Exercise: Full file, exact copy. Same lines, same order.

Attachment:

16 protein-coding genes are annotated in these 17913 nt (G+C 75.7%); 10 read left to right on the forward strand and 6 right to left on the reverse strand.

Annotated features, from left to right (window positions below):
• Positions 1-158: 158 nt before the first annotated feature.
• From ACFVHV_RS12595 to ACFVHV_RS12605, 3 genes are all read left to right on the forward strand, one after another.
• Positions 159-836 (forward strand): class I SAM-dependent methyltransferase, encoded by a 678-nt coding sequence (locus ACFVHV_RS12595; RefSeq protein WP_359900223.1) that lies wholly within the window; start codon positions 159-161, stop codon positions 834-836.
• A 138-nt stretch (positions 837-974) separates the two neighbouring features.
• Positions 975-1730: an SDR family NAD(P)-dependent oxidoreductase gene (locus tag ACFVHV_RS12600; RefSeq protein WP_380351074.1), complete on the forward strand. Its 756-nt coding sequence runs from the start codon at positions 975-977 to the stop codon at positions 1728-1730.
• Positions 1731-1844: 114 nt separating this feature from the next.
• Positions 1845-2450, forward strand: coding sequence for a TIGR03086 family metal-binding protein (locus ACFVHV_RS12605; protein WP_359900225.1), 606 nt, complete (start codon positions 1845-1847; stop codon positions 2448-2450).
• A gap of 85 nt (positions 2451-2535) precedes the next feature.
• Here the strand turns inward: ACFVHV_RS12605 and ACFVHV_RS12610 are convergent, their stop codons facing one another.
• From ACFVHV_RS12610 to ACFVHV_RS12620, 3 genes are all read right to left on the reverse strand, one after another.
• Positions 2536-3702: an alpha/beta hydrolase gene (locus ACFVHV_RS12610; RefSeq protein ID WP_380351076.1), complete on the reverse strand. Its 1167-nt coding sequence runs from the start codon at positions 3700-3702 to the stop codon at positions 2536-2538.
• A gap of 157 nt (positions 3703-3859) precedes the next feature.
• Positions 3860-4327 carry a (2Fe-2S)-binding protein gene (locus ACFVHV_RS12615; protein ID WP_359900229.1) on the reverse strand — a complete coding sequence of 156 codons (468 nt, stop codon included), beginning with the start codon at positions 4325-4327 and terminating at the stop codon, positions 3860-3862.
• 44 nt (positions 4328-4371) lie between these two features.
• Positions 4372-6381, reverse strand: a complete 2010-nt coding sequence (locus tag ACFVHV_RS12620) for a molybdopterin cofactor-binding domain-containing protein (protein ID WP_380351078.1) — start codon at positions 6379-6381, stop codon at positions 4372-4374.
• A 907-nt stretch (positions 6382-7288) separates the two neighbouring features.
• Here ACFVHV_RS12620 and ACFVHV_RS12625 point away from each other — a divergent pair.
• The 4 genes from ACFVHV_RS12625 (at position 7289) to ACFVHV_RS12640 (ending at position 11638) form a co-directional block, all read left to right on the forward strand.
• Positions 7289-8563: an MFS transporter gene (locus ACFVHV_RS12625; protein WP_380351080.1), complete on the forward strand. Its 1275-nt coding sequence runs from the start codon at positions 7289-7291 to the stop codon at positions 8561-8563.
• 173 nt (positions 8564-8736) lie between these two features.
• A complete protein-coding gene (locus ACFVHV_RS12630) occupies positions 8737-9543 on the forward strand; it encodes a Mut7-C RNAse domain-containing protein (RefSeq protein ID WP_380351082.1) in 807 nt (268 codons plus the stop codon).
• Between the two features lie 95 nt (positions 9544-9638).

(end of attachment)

16 protein-coding genes are annotated in these 17913 nt (G+C 75.7%); 10 read left to right on the forward strand and 6 right to left on the reverse strand.

Annotated features, from left to right (window positions below):
• Positions 1-158: 158 nt before the first annotated feature.
• From ACFVHV_RS12595 to ACFVHV_RS12605, 3 genes are all read left to right on the forward strand, one after another.
• Positions 159-836 (forward strand): class I SAM-dependent methyltransferase, encoded by a 678-nt coding sequence (locus ACFVHV_RS12595; RefSeq protein WP_359900223.1) that lies wholly within the window; start codon positions 159-161, stop codon positions 834-836.
• A 138-nt stretch (positions 837-974) separates the two neighbouring features.
• Positions 975-1730: an SDR family NAD(P)-dependent oxidoreductase gene (locus tag ACFVHV_RS12600; RefSeq protein WP_380351074.1), complete on the forward strand. Its 756-nt coding sequence runs from the start codon at positions 975-977 to the stop codon at positions 1728-1730.
• Positions 1731-1844: 114 nt separating this feature from the next.
• Positions 1845-2450, forward strand: coding sequence for a TIGR03086 family metal-binding protein (locus ACFVHV_RS12605; protein WP_359900225.1), 606 nt, complete (start codon positions 1845-1847; stop codon positions 2448-2450).
• A gap of 85 nt (positions 2451-2535) precedes the next feature.
• Here the strand turns inward: ACFVHV_RS12605 and ACFVHV_RS12610 are convergent, their stop codons facing one another.
• From ACFVHV_RS12610 to ACFVHV_RS12620, 3 genes are all read right to left on the reverse strand, one after another.
• Positions 2536-3702: an alpha/beta hydrolase gene (locus ACFVHV_RS12610; RefSeq protein ID WP_380351076.1), complete on the reverse strand. Its 1167-nt coding sequence runs from the start codon at positions 3700-3702 to the stop codon at positions 2536-2538.
• A gap of 157 nt (positions 3703-3859) precedes the next feature.
• Positions 3860-4327 carry a (2Fe-2S)-binding protein gene (locus ACFVHV_RS12615; protein ID WP_359900229.1) on the reverse strand — a complete coding sequence of 156 codons (468 nt, stop codon included), beginning with the start codon at positions 4325-4327 and terminating at the stop codon, positions 3860-3862.
• 44 nt (positions 4328-4371) lie between these two features.
• Positions 4372-6381, reverse strand: a complete 2010-nt coding sequence (locus tag ACFVHV_RS12620) for a molybdopterin cofactor-binding domain-containing protein (protein ID WP_380351078.1) — start codon at positions 6379-6381, stop codon at positions 4372-4374.
• A 907-nt stretch (positions 6382-7288) separates the two neighbouring features.
• Here ACFVHV_RS12620 and ACFVHV_RS12625 point away from each other — a divergent pair.
• The 4 genes from ACFVHV_RS12625 (at position 7289) to ACFVHV_RS12640 (ending at position 11638) form a co-directional block, all read left to right on the forward strand.
• Positions 7289-8563: an MFS transporter gene (locus ACFVHV_RS12625; protein WP_380351080.1), complete on the forward strand. Its 1275-nt coding sequence runs from the start codon at positions 7289-7291 to the stop codon at positions 8561-8563.
• 173 nt (positions 8564-8736) lie between these two features.
• A complete protein-coding gene (locus ACFVHV_RS12630) occupies positions 8737-9543 on the forward strand; it encodes a Mut7-C RNAse domain-containing protein (RefSeq protein ID WP_380351082.1) in 807 nt (268 codons plus the stop codon).
• Between the two features lie 95 nt (positions 9544-9638).